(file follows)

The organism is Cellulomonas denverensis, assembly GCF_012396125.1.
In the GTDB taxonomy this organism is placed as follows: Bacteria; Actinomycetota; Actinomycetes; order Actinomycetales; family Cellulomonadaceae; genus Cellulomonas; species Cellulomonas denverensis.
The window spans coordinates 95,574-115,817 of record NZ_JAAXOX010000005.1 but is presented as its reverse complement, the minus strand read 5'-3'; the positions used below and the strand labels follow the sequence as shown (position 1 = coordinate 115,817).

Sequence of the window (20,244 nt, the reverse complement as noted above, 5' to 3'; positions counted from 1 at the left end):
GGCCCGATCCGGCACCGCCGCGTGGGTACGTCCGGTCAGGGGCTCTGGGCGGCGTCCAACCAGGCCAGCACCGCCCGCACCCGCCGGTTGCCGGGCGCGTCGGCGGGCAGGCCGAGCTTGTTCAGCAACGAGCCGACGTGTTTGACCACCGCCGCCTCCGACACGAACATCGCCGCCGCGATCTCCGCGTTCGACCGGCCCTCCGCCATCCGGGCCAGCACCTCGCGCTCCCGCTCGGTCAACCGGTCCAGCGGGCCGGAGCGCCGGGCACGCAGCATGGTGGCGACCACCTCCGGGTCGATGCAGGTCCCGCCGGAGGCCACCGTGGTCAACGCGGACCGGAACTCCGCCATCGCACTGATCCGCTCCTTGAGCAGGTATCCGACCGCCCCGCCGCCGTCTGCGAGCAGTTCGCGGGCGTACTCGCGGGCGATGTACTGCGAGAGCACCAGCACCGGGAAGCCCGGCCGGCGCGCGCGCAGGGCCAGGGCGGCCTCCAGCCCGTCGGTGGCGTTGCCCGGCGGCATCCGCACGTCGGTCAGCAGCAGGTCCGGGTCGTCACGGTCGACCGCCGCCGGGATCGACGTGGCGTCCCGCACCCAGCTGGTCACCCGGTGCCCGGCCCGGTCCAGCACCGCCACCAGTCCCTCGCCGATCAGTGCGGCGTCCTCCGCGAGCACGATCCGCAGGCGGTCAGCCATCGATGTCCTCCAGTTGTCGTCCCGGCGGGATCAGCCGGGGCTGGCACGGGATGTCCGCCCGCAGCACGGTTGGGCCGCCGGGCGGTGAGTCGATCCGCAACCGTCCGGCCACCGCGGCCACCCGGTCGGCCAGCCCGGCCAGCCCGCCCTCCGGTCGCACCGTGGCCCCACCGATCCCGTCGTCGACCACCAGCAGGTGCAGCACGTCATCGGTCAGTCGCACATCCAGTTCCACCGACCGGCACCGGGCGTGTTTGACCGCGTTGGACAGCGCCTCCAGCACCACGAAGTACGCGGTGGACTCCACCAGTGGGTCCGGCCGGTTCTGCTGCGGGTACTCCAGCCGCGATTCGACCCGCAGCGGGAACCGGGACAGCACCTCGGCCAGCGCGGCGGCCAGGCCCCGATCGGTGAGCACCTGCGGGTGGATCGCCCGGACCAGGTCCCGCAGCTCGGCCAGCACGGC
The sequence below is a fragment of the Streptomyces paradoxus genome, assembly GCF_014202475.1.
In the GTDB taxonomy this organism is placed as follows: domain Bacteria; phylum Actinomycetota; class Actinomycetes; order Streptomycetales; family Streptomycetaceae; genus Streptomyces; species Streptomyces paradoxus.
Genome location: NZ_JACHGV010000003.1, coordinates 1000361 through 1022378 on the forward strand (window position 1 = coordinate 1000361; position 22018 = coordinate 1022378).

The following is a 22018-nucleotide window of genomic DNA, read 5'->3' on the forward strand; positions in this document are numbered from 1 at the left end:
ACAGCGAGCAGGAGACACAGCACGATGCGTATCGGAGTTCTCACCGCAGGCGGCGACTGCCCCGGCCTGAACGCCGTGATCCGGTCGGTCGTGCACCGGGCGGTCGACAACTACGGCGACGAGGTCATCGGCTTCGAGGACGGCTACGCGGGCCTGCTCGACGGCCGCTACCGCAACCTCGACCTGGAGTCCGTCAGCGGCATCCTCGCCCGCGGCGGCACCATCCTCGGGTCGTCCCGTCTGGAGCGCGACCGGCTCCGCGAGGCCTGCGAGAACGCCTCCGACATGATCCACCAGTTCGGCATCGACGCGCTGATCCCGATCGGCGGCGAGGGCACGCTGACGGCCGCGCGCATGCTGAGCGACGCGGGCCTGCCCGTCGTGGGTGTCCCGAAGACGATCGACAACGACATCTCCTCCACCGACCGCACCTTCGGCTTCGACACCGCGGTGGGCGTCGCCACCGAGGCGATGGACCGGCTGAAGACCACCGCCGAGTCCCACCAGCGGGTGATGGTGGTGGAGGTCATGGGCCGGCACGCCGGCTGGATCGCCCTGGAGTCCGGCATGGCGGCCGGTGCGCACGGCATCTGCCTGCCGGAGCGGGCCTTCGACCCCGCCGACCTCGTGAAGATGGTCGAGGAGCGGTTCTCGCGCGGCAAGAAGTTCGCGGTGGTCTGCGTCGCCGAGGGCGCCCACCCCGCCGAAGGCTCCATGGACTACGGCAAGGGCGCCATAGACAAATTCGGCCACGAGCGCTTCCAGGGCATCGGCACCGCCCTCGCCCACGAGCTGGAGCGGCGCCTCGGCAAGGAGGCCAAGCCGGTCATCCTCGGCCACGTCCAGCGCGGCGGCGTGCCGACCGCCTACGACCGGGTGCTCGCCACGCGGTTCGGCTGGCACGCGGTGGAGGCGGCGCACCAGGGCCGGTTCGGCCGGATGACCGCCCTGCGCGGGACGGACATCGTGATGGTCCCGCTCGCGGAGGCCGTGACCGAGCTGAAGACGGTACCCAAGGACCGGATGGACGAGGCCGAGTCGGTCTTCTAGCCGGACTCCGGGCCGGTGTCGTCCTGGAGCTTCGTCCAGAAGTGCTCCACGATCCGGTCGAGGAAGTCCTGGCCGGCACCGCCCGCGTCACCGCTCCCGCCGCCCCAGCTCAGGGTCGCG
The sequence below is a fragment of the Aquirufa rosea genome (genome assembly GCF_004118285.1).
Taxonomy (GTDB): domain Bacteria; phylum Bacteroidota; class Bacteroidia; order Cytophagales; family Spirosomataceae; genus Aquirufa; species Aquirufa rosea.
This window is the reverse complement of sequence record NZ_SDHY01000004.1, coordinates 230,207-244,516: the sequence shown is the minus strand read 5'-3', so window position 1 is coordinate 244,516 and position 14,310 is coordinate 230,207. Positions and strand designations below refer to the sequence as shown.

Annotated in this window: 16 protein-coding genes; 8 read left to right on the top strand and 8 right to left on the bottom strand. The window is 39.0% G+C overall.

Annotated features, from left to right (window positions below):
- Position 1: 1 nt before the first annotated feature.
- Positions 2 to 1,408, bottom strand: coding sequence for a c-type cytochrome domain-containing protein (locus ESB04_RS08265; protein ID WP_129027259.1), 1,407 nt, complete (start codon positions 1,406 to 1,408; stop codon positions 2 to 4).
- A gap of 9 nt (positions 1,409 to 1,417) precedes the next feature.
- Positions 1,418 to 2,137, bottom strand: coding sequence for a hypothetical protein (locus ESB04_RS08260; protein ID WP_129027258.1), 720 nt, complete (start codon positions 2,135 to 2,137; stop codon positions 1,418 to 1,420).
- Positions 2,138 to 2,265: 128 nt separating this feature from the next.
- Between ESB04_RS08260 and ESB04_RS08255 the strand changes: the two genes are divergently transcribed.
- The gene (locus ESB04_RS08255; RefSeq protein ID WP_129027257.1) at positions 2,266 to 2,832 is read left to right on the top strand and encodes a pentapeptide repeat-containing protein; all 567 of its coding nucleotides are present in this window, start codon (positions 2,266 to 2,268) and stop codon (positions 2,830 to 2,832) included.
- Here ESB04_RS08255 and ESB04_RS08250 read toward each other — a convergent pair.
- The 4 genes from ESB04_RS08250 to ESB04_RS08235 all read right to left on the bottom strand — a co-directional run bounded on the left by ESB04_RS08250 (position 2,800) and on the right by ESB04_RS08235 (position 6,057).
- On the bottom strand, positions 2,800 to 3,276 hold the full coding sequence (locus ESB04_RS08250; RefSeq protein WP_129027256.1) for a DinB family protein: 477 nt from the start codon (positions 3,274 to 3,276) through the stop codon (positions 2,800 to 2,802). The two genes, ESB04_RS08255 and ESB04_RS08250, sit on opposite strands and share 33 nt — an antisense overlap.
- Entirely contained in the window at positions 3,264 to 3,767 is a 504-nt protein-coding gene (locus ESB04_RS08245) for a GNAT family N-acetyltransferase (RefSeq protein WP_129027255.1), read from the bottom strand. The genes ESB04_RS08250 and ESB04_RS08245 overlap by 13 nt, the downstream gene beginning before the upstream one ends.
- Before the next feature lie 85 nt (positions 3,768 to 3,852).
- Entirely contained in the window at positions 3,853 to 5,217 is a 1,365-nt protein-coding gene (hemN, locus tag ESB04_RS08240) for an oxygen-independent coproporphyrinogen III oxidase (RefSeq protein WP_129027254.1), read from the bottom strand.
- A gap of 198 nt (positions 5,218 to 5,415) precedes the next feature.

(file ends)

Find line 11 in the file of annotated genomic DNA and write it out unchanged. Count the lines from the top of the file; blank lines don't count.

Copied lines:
The sequence below is a fragment of the Aquirufa rosea genome (genome assembly GCF_004118285.1).